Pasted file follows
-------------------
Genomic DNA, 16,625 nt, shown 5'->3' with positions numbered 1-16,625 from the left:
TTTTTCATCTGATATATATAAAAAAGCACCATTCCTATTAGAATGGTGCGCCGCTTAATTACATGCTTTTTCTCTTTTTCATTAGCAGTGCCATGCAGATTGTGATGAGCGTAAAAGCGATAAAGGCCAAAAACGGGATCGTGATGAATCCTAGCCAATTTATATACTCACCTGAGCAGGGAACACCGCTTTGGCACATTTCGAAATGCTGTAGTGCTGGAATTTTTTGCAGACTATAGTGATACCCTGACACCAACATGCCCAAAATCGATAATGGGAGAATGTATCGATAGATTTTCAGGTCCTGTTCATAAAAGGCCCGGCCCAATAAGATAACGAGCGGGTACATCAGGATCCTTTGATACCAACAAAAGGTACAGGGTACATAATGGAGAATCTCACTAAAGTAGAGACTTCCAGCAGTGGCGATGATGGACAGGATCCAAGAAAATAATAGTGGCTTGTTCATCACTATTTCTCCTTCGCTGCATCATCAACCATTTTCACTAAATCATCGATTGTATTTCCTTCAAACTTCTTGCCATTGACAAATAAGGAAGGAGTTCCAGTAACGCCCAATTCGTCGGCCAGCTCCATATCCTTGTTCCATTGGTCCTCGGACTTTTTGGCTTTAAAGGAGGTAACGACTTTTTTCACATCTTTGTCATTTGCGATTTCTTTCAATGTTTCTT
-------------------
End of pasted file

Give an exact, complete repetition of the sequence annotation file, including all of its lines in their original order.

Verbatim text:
Genomic DNA, 16,625 nt, shown 5'->3' with positions numbered 1-16,625 from the left:
TTTTTCATCTGATATATATAAAAAAGCACCATTCCTATTAGAATGGTGCGCCGCTTAATTACATGCTTTTTCTCTTTTTCATTAGCAGTGCCATGCAGATTGTGATGAGCGTAAAAGCGATAAAGGCCAAAAACGGGATCGTGATGAATCCTAGCCAATTTATATACTCACCTGAGCAGGGAACACCGCTTTGGCACATTTCGAAATGCTGTAGTGCTGGAATTTTTTGCAGACTATAGTGATACCCTGACACCAACATGCCCAAAATCGATAATGGGAGAATGTATCGATAGATTTTCAGGTCCTGTTCATAAAAGGCCCGGCCCAATAAGATAACGAGCGGGTACATCAGGATCCTTTGATACCAACAAAAGGTACAGGGTACATAATGGAGAATCTCACTAAAGTAGAGACTTCCAGCAGTGGCGATGATGGACAGGATCCAAGAAAATAATAGTGGCTTGTTCATCACTATTTCTCCTTCGCTGCATCATCAACCATTTTCACTAAATCATCGATTGTATTTCCTTCAAACTTCTTGCCATTGACAAATAAGGAAGGAGTTCCAGTAACGCCCAATTCGTCGGCCAGCTCCATATCCTTGTTCCATTGGTCCTCGGACTTTTTGGCTTTAAAGGAGGTAACGACTTTTTTCACATCTTTGTCATTTGCGATTTCTTTCAATGTTTCTT